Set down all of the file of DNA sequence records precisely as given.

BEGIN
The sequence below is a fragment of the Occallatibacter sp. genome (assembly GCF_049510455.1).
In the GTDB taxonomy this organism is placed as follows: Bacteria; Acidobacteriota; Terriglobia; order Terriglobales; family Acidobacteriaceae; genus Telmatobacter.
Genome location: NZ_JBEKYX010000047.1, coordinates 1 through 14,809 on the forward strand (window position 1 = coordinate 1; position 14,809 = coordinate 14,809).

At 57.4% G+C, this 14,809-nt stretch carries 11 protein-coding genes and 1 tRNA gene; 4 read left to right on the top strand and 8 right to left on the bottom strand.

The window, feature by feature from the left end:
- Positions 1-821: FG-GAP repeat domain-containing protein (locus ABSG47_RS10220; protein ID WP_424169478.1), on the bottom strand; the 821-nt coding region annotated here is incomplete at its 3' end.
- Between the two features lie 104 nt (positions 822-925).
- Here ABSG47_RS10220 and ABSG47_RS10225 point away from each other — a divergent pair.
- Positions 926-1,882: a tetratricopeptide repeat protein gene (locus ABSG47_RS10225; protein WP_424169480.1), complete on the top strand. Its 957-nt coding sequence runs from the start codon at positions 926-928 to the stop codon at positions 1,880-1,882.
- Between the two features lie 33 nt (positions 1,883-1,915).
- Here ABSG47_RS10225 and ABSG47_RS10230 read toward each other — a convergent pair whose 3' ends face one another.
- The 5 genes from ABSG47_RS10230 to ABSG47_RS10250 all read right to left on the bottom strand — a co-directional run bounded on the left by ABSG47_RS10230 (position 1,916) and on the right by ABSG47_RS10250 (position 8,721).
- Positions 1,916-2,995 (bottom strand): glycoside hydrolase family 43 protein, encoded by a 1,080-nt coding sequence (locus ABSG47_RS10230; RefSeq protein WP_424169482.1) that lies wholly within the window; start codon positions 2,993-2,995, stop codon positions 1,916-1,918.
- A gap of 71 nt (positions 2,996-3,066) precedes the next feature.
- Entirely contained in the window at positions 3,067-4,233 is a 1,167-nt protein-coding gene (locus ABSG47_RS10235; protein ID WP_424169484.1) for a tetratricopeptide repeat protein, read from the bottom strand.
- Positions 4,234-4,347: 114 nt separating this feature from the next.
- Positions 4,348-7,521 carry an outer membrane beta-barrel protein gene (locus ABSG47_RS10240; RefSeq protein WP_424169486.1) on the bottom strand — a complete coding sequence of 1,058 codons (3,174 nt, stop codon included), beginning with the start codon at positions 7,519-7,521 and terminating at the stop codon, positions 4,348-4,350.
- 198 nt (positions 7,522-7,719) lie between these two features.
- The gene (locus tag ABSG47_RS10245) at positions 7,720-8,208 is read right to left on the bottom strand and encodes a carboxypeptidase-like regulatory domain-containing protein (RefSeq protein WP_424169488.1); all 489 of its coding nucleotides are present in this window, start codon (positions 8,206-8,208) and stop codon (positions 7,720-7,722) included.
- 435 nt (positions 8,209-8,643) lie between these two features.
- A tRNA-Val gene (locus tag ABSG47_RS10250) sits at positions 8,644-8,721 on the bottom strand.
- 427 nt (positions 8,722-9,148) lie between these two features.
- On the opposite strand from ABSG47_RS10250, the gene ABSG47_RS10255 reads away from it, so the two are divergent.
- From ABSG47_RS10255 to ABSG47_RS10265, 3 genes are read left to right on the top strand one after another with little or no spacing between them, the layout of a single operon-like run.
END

The sequence below is a fragment of the Occallatibacter sp. genome (assembly GCF_049510455.1).
In the GTDB taxonomy this organism is placed as follows: Bacteria; Acidobacteriota; Terriglobia; order Terriglobales; family Acidobacteriaceae; genus Telmatobacter.
Genome location: NZ_JBEKYX010000047.1, coordinates 1 through 14,809 on the forward strand (window position 1 = coordinate 1; position 14,809 = coordinate 14,809).

At 57.4% G+C, this 14,809-nt stretch carries 11 protein-coding genes and 1 tRNA gene; 4 read left to right on the top strand and 8 right to left on the bottom strand.

The window, feature by feature from the left end:
- Positions 1-821: FG-GAP repeat domain-containing protein (locus ABSG47_RS10220; protein ID WP_424169478.1), on the bottom strand; the 821-nt coding region annotated here is incomplete at its 3' end.
- Between the two features lie 104 nt (positions 822-925).
- Here ABSG47_RS10220 and ABSG47_RS10225 point away from each other — a divergent pair.
- Positions 926-1,882: a tetratricopeptide repeat protein gene (locus ABSG47_RS10225; protein WP_424169480.1), complete on the top strand. Its 957-nt coding sequence runs from the start codon at positions 926-928 to the stop codon at positions 1,880-1,882.
- Between the two features lie 33 nt (positions 1,883-1,915).
- Here ABSG47_RS10225 and ABSG47_RS10230 read toward each other — a convergent pair whose 3' ends face one another.
- The 5 genes from ABSG47_RS10230 to ABSG47_RS10250 all read right to left on the bottom strand — a co-directional run bounded on the left by ABSG47_RS10230 (position 1,916) and on the right by ABSG47_RS10250 (position 8,721).
- Positions 1,916-2,995 (bottom strand): glycoside hydrolase family 43 protein, encoded by a 1,080-nt coding sequence (locus ABSG47_RS10230; RefSeq protein WP_424169482.1) that lies wholly within the window; start codon positions 2,993-2,995, stop codon positions 1,916-1,918.
- A gap of 71 nt (positions 2,996-3,066) precedes the next feature.
- Entirely contained in the window at positions 3,067-4,233 is a 1,167-nt protein-coding gene (locus ABSG47_RS10235; protein ID WP_424169484.1) for a tetratricopeptide repeat protein, read from the bottom strand.
- Positions 4,234-4,347: 114 nt separating this feature from the next.
- Positions 4,348-7,521 carry an outer membrane beta-barrel protein gene (locus ABSG47_RS10240; RefSeq protein WP_424169486.1) on the bottom strand — a complete coding sequence of 1,058 codons (3,174 nt, stop codon included), beginning with the start codon at positions 7,519-7,521 and terminating at the stop codon, positions 4,348-4,350.
- 198 nt (positions 7,522-7,719) lie between these two features.
- The gene (locus tag ABSG47_RS10245) at positions 7,720-8,208 is read right to left on the bottom strand and encodes a carboxypeptidase-like regulatory domain-containing protein (RefSeq protein WP_424169488.1); all 489 of its coding nucleotides are present in this window, start codon (positions 8,206-8,208) and stop codon (positions 7,720-7,722) included.
- 435 nt (positions 8,209-8,643) lie between these two features.
- A tRNA-Val gene (locus tag ABSG47_RS10250) sits at positions 8,644-8,721 on the bottom strand.
- 427 nt (positions 8,722-9,148) lie between these two features.
- On the opposite strand from ABSG47_RS10250, the gene ABSG47_RS10255 reads away from it, so the two are divergent.
- From ABSG47_RS10255 to ABSG47_RS10265, 3 genes are read left to right on the top strand one after another with little or no spacing between them, the layout of a single operon-like run.